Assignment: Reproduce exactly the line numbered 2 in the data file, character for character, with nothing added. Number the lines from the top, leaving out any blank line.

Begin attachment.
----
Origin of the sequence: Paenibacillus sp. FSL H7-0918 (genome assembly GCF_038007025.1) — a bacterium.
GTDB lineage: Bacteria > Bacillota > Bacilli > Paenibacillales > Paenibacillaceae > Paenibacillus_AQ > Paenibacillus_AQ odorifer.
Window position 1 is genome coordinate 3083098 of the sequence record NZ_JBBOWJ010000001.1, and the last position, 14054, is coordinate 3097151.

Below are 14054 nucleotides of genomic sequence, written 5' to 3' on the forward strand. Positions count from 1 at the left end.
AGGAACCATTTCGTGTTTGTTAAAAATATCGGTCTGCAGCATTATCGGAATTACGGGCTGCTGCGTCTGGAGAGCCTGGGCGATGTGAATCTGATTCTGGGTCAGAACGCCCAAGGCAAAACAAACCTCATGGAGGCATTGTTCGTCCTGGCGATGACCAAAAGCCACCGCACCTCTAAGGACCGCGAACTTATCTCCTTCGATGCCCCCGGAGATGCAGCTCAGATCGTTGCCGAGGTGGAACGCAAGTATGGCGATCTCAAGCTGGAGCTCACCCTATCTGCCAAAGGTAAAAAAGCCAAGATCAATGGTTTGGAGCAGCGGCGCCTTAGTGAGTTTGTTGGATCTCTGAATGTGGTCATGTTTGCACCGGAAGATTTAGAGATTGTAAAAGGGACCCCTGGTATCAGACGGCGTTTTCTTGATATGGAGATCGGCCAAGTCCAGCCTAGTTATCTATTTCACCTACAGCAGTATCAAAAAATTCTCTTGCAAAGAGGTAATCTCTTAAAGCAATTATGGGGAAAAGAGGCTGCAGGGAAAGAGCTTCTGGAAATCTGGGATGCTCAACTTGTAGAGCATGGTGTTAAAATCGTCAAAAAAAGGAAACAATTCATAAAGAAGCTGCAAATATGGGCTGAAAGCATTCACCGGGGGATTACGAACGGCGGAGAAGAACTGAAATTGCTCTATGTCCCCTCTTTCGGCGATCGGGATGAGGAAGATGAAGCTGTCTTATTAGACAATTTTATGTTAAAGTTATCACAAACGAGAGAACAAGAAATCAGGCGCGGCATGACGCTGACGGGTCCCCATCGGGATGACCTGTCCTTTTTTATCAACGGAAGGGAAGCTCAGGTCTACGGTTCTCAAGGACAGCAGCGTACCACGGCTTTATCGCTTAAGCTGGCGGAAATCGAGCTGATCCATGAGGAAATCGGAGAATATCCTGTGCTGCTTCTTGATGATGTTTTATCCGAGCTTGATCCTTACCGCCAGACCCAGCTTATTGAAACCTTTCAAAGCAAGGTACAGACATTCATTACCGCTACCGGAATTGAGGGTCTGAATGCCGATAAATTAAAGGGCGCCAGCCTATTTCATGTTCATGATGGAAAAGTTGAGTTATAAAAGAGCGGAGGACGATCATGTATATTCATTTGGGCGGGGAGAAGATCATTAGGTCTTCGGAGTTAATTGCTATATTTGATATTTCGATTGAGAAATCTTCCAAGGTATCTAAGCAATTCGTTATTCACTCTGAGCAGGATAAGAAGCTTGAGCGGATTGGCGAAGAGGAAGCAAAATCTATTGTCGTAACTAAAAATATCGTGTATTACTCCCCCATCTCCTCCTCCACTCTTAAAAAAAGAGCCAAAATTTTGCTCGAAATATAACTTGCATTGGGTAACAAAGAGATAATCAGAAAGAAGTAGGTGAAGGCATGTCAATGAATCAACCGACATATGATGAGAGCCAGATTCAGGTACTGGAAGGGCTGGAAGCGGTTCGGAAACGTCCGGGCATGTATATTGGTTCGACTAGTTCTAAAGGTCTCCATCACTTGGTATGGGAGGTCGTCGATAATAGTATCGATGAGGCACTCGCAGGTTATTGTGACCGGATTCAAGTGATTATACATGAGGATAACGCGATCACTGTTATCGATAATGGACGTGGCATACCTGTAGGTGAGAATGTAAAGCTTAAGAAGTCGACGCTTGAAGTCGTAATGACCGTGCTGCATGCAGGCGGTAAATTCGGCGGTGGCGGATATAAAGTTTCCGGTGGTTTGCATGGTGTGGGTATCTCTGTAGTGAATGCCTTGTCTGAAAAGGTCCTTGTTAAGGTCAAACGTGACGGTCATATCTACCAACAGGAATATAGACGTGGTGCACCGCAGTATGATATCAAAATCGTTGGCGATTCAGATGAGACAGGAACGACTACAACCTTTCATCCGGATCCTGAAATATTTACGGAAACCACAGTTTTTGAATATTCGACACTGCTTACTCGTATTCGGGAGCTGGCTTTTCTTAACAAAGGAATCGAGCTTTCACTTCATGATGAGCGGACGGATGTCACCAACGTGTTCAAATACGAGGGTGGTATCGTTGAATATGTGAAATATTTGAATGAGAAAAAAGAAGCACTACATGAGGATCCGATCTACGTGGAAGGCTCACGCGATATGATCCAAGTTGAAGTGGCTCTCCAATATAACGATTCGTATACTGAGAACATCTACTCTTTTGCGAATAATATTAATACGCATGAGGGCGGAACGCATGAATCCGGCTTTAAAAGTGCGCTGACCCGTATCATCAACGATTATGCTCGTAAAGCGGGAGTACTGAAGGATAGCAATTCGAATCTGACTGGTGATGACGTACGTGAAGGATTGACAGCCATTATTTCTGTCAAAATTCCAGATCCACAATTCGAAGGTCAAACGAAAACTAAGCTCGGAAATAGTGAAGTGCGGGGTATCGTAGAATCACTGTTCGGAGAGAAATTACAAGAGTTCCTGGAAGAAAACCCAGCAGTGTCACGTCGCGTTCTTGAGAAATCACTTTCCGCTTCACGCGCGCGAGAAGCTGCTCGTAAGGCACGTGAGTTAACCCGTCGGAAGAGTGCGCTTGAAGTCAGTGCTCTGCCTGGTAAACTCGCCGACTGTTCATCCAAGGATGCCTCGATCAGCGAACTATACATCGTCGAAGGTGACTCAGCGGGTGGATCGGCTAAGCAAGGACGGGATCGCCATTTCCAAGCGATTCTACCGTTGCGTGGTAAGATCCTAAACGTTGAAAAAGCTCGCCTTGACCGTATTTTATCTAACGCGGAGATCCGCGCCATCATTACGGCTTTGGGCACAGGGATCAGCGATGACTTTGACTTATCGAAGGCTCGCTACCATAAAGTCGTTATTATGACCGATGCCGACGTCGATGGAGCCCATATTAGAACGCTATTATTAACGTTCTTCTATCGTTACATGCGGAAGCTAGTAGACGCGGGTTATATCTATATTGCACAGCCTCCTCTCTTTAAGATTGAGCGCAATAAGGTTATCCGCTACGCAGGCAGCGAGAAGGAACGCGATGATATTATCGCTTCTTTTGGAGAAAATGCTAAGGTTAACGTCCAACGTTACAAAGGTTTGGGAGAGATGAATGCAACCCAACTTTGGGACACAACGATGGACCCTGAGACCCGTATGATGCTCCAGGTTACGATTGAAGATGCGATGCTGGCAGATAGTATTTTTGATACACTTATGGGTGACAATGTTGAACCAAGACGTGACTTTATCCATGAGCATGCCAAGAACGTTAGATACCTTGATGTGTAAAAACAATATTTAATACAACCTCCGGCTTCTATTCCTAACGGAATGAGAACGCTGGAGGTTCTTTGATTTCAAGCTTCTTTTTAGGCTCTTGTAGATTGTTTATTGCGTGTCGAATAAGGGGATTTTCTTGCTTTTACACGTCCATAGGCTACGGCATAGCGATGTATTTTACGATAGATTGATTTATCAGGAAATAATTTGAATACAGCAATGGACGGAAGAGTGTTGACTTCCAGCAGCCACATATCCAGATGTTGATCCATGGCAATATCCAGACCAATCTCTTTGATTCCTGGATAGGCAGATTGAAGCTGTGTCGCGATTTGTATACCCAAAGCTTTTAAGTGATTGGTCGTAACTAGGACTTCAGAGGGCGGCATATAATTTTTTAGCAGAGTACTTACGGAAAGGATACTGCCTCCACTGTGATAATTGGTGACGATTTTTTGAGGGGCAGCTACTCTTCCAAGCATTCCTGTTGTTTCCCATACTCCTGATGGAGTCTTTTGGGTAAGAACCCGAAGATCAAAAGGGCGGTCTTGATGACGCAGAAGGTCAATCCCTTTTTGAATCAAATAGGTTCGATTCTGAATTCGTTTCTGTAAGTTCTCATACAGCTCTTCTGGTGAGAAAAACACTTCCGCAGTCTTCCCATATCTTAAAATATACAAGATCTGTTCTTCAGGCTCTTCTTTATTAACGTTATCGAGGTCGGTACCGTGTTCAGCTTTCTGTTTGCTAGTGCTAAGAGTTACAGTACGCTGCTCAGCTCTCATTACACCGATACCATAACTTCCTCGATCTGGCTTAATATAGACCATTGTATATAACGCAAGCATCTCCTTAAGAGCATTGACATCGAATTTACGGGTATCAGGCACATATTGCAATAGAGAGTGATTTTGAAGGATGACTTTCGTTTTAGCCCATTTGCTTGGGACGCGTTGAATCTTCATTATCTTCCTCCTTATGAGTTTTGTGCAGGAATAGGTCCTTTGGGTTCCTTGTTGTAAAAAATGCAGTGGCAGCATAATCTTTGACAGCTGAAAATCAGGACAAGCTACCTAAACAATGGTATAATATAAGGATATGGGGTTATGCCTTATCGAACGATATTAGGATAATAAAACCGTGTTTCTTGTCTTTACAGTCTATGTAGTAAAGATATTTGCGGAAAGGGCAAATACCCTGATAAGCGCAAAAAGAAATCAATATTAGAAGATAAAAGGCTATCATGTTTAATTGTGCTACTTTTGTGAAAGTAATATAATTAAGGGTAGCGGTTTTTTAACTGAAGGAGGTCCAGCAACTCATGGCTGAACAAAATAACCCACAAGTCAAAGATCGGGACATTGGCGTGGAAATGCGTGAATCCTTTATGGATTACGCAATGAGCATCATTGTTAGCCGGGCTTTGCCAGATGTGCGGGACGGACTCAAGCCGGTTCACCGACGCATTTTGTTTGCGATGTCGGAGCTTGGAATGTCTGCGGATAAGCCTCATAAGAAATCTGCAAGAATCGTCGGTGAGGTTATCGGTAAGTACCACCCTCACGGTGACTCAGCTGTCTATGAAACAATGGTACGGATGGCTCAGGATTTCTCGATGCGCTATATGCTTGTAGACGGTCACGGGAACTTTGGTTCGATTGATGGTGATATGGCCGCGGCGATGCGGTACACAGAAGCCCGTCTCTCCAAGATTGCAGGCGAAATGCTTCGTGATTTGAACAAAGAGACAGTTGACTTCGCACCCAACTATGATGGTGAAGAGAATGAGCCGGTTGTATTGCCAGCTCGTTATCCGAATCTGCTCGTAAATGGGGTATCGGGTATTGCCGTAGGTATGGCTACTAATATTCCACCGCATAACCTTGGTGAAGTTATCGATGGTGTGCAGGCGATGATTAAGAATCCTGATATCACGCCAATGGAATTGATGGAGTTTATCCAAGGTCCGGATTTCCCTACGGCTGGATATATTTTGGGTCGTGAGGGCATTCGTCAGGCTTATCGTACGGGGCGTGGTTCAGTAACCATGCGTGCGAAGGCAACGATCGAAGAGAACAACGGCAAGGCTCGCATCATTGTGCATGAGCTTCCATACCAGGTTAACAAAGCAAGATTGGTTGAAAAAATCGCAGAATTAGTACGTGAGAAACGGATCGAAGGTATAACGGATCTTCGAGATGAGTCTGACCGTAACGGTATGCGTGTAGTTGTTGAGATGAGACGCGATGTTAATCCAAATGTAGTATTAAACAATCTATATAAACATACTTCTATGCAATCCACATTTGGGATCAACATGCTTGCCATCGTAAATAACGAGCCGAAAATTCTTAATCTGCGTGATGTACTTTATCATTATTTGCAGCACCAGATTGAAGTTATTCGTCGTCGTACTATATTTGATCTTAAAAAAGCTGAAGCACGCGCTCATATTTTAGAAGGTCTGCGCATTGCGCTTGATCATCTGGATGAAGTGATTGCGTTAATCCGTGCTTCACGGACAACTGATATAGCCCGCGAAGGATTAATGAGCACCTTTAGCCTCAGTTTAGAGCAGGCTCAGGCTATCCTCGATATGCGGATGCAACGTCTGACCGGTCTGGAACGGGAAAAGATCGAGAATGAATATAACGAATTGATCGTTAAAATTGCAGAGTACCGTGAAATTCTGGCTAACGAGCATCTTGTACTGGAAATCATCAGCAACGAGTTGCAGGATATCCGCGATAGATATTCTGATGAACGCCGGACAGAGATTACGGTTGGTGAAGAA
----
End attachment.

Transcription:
GTDB lineage: Bacteria > Bacillota > Bacilli > Paenibacillales > Paenibacillaceae > Paenibacillus_AQ > Paenibacillus_AQ odorifer.